Charles Jeffrey loves a party. The London designer’s name is rapidly becoming a by-word for nightlife and its attendant freedoms, due in part to his riotous Dalston club nights, Loverboy, which started back in 2014 as a way to raise funds for his graduate collection while at Central Saint Martins.
Now he’s bringing that kind of party to the gallery setting, thanks to the winter fashion commission at Now Gallery in Greenwich Peninsula, London. ‘The Come Up’ is Jeffrey’s first solo exhibition, and features his fashion illustrations and associated 3D sculptures, all in an interactive experience that echoes the atmosphere of the cult Loverboy parties.
‘The vibe that I’m trying to recreate is about claiming a space, and making that space a safe haven for people to be themselves,’ he explains ahead of the exhibition's opening today. ‘So the whole gesture of the exhibition is to create a safe space to be your alter ego or a heightened version of yourself, which is what we always try to achieve with Loverboy.’
To get there, Jeffrey worked with fabricators who helped him translate his colourful gestural illustrations of faces and hands into something three-dimensional. Sculpture was not something the designer had worked with before. First came quick embryonic sculptures, made by Jeffrey out of garden wire and packing tape. Then these sculptures were transformed, in collaboration with sculptors and welders, into something more stable, using materials like jesmonite, papier-mache, fibreglass and PVC.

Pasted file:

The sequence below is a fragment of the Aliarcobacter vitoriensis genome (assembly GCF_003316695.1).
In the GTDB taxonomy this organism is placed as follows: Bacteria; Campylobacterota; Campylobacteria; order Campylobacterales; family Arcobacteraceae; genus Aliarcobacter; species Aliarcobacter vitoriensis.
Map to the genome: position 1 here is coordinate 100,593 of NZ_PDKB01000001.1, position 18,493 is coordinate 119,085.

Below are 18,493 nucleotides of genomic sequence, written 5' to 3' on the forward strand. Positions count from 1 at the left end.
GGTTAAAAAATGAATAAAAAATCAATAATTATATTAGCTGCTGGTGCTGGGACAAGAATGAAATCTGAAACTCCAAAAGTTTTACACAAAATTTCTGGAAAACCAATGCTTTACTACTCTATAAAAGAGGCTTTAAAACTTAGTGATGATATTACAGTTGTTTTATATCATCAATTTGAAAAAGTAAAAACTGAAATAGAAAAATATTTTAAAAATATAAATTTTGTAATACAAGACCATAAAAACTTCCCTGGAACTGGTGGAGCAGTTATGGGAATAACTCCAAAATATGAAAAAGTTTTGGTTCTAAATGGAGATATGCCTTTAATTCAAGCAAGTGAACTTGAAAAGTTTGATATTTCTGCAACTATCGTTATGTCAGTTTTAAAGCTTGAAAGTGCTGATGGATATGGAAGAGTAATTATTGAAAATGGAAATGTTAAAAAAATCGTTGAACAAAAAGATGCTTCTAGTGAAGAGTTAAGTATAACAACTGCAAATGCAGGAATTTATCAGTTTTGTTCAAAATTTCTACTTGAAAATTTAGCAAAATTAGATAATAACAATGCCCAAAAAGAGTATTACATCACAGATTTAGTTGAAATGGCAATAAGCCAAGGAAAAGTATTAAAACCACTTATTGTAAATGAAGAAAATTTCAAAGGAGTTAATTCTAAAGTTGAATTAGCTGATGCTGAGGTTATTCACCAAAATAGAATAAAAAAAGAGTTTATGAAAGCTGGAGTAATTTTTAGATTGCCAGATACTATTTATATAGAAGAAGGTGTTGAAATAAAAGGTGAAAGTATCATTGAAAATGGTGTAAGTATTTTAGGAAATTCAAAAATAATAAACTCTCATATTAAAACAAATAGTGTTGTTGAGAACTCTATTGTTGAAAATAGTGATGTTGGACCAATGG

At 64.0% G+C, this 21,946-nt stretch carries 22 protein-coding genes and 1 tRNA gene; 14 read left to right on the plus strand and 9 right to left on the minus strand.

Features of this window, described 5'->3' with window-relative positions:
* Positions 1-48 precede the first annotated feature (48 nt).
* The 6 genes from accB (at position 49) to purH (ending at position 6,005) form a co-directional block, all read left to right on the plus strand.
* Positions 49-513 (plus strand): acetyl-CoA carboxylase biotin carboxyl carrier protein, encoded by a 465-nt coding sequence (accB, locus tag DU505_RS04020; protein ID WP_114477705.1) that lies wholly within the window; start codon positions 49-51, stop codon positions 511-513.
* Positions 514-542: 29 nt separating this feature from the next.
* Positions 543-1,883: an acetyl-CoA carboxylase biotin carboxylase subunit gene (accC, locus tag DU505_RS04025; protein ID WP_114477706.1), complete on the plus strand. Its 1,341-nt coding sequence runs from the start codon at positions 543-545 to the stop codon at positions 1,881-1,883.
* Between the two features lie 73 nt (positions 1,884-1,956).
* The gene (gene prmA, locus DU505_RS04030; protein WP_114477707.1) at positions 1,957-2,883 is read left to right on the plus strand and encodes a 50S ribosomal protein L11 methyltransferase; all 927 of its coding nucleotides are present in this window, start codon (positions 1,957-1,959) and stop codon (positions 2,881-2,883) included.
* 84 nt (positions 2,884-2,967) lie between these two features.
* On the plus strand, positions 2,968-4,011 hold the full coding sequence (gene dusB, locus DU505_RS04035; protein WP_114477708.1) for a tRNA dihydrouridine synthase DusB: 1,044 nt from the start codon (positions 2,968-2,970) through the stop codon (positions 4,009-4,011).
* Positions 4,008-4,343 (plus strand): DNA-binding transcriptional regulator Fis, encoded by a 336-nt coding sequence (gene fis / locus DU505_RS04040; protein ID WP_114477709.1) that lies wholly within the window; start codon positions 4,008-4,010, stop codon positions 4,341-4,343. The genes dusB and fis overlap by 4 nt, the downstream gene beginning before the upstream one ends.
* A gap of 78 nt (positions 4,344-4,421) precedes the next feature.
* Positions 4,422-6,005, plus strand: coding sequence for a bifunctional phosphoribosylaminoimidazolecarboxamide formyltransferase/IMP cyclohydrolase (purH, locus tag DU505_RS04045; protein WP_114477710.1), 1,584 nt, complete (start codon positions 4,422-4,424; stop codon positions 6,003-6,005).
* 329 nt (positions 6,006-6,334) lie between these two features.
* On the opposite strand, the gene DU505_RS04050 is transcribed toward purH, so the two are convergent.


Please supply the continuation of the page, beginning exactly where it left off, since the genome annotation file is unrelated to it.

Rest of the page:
‘I’d hold up my initial sculpture and explain that I want it to look like this, but I still want it to validate the naïveté of the first subject,’ he describes. ‘Those original proposals have a real frivolity and quickness to them.’ The resulting exhibition is an interactive, multimedia exploration of identity and creativity, two themes that permeate Jeffrey’s escapist fashion collections.
This is the third time Now Gallery has collaborated with an emerging London fashion designer. In previous years the winter fashion collaboration was allotted to Phoebe English and Molly Goddard, two designers of a similar milieu to Jeffrey and also Central Saint Martins graduates.
For Jeffrey, the exhibition itself represents the chance to get outside his comfort zone. ‘It’s an opportunity for me to indulge in the work I’ve always wanted to do outside of fashion design,’ he says. ‘I could have easily knocked on the doors of our previous collaborators, get them to help out, but I really wanted to find a new way of working and work in a different way with different people. I’ve learned a lot, and I think [in the future], scale and drama in our fashion shows will be amplified because of this exhibition.’